Magnetic materials may be classified into three categories :
(i) Diamagnetic substances : These are the substances in which feeble magnetism is produced in a direction opposite to the applied magnetic field. These substances have small negative values of magnetism and susceptibility and positive low value of relative permeability
The examples of diamagnetic substances are
bismuth, antimony, copper, lead, water, nitrogen (at STP) and sodium chloride.
(ii) Paramagnetic substances : These are the substances in which feeble magnetism is induced in the same direction as the applied magnetic field. These substances have small positive values of M and and relative permeability greater than 1, i.e.,
is a small positive number. The examples of paramagnetic substances are platinum, aluminium, calcium, manganese, oxygen (at S.T.P.) and copper chloride.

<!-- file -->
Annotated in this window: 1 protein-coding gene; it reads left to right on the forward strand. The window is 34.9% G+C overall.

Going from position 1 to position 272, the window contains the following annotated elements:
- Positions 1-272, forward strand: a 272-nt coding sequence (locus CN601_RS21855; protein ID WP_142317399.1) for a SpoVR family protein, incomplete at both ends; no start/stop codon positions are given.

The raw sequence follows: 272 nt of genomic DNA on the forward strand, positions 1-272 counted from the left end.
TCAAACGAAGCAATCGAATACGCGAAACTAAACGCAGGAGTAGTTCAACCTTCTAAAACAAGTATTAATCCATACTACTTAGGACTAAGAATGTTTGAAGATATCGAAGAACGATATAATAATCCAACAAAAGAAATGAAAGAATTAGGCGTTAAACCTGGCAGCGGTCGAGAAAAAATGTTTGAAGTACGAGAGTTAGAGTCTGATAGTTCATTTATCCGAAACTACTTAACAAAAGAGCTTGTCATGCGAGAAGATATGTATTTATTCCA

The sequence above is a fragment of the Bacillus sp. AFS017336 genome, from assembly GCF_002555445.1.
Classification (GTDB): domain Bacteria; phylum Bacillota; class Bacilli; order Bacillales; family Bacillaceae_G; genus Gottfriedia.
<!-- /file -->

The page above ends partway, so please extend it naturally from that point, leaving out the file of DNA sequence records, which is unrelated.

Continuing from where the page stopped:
(iii) Ferromagnetic substances : These are the substances in which a strong magnetism is produced in the same direction as the applied magnetic field. These substances are characterised by large positive values of M and much greater than 1, i.e.,
It states that the magnetic susceptibility of paramagnetic substances is inversely proportional to absolute temperature, i.e.,
When temperature is increased continuously, the magnetic susceptibility of ferromagnetic substances decreases and at a stage the substance changes to paramagnetic. The temperature of transition at which a ferromagnetic substance changes to paramagnetic is called Curie temperature. It is denoted by It is different for different materials. In paramagnetic phase the susceptibility is given by
Diamagnetism is universal properties of all substances but it is weak in para and ferromagnetic substances and hence difficult to detect.
Electromagnets are made of soft iron which is characterised by high retentivity and low coercivity.
Permanent magnets are made of steel which is characterised by high retentivity and high coercivity.
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